For the article Common Heart Medication Can Help People Struggling With Alcohol Use Disorder.

Fig: Shutterstock (Shutterstock)

A common heart and blood pressure drug may see a second act as a treatment for alcohol use disorder, a new government-led study suggests this week. The study found evidence in both rats and humans that the drug spironolactone reduces people’s desire for alcohol and drinking.

Spironolactone First discovered in the late 1950s, it has been in the medicine cabinet for decades. It is a type of steroid that is primarily used for its diuretic effect, meaning it increases urine production and causes the loss of water and sodium. It has long been used to reduce fluid build-up caused by diseases such as heart failure and kidney diseaseReducing the risk of serious complications later; It is used in combination with other drugs to lower blood pressure.

Over the years, spironolactone has been shown to be beneficial for other health problems beyond these symptoms. Because it can block the production of androgen hormones linked to excess oil, for example, it is. Sometimes it is used To treat acne in women (in men, the side effects are not worth it, it causes low testosterone levels). And some research suggests that receptors blocked by spironolactone may play a role in people’s alcohol drive. If that’s the case, the drug could help people who suffer from alcoholism — a chronic disease with many treatments.

To better understand the drug’s potential, researchers at the National Institutes of Health decided to study its effects on rats and mice that were not poisoned or made dependent on alcohol. Increasing doses of spironolactone resulted in a corresponding decrease in alcohol consumption among both rats, male and female, and without side effects such as decreased appetite for food and water.

The second part of the study Medical records of patients treated by veterans were analyzed Affairs, the nation’s largest integrated health care system. Compared with matched control patients not taking the drug, VA patients on spironolactone for other conditions had greater reductions in alcohol use. And this reduction was in people who reported drinking large amounts of alcohol before taking the drug, as well as in people taking high doses of spironolactone.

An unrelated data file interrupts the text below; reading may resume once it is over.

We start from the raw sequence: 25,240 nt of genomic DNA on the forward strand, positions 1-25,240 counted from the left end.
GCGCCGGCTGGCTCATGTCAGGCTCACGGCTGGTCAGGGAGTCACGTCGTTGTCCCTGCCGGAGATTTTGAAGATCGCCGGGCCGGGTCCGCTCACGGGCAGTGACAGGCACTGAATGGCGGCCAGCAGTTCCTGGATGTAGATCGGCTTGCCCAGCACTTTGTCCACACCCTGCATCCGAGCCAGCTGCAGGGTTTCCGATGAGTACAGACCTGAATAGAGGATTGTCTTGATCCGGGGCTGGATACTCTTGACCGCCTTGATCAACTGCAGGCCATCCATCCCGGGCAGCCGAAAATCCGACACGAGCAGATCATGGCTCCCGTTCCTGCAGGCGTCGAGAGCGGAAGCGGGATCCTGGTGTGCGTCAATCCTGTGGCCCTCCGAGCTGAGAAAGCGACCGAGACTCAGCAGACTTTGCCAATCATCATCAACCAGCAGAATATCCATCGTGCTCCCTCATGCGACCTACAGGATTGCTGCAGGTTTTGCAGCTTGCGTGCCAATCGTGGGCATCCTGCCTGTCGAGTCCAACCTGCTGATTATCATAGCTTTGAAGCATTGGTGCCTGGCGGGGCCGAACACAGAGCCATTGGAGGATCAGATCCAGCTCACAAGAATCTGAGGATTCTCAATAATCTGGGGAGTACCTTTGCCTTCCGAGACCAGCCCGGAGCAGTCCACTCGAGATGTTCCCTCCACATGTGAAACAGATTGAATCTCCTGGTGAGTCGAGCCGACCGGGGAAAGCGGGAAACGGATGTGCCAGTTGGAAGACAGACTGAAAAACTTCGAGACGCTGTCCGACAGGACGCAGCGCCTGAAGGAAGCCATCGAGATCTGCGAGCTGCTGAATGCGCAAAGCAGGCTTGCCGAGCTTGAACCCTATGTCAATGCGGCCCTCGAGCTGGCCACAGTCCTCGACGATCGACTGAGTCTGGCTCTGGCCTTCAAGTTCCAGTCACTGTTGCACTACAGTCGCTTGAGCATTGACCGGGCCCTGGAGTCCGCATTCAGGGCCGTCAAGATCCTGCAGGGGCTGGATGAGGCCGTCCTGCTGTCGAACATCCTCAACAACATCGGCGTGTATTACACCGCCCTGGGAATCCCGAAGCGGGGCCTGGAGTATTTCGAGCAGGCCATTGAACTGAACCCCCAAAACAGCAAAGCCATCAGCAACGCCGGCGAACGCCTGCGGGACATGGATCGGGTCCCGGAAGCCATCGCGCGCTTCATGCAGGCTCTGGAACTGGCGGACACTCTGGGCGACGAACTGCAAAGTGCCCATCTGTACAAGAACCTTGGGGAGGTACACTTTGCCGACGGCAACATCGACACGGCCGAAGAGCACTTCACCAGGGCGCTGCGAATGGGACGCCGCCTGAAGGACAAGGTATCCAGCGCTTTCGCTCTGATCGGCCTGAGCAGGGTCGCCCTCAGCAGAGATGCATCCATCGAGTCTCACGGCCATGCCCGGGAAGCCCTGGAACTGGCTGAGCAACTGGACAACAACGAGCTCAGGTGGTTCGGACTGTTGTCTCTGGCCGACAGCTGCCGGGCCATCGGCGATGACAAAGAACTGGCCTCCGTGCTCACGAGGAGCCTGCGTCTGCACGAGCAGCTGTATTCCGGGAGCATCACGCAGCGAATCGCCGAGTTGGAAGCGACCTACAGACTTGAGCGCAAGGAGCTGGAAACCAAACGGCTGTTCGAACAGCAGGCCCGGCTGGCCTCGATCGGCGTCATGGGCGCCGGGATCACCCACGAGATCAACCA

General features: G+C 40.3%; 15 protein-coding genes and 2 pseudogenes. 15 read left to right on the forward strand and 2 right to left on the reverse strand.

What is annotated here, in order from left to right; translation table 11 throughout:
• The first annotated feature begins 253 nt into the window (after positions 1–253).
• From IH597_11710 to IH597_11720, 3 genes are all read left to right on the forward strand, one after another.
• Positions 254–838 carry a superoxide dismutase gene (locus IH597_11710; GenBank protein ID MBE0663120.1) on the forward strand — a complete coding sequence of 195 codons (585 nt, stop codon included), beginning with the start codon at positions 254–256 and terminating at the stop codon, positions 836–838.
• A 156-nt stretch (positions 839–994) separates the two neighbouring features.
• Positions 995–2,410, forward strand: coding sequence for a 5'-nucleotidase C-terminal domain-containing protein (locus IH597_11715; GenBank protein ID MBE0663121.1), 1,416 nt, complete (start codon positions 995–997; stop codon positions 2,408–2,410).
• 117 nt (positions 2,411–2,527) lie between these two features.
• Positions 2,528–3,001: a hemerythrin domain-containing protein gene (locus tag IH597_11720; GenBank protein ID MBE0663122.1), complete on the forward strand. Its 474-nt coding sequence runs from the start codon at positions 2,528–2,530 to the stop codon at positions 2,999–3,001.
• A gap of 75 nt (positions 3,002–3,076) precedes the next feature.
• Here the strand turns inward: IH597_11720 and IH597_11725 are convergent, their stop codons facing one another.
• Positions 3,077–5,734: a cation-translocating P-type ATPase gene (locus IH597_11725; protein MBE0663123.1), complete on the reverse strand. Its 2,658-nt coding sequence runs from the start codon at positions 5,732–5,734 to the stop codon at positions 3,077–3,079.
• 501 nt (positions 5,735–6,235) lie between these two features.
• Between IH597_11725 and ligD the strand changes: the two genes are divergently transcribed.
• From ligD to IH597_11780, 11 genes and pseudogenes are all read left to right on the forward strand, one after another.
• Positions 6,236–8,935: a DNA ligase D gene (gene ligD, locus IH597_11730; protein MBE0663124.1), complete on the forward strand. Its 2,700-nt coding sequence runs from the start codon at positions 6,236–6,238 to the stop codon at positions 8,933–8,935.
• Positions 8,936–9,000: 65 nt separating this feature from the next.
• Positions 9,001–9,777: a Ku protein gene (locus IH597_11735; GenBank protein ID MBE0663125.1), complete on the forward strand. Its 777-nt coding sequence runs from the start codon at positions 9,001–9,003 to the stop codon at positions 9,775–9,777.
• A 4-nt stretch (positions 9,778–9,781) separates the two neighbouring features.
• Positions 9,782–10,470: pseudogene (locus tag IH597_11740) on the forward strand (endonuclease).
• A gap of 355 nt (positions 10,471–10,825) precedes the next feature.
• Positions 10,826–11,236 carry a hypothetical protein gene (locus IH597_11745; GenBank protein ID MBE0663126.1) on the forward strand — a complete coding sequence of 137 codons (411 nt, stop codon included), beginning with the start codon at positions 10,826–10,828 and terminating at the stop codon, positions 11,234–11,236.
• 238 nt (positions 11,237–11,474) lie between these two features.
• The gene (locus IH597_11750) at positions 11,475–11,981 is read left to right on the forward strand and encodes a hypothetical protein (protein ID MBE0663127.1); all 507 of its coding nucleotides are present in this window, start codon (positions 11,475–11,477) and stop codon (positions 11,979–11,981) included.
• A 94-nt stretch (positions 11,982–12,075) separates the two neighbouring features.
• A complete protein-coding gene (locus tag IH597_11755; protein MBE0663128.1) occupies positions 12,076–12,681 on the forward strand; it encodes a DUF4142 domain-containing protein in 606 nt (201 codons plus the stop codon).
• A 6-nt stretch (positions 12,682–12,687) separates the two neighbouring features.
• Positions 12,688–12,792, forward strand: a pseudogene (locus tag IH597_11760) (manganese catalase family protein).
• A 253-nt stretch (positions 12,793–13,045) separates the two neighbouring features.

These findings, Published Not enough evidence is needed to approve spironolactone as a new treatment for alcohol use disorder, published Tuesday in the journal Molecular Psychiatry. But different lines of evidence now make a strong case that it’s worth investing the time and resources to find out for sure, the authors say.

“These are very encouraging findings,” said study author George Kubb, director of the National Institute on Alcohol Abuse and Alcoholism. press release from the NIH. “Together, the current study argues for randomized controlled studies of spironolactone in people with alcohol use disorders and further work to further evaluate its safety and potential efficacy in this population, as well as to understand how spironolactone reduces alcohol consumption.”

There are three Approved drugs Alcohol use disorder. Only two of these drugs, naltrexone and acamprosate, are considered effective front-line treatments (the third drug, disulfiram, causes). Symptoms such as nausea when a person tries to drink and is usually only recommended as a last resort). in order to, Additional treatments are certainly needed for this difficult-to-treat condition. it is. Estimate 14.5 million Americans struggle with an alcohol use disorder, defined as a chronic physical and emotional dependence on alcohol that harms themselves and others. But less than 10% of victims received any treatment in the past year, according to the National Institute on Alcohol Abuse and Alcoholism.

Leave a Reply

Your email address will not be published.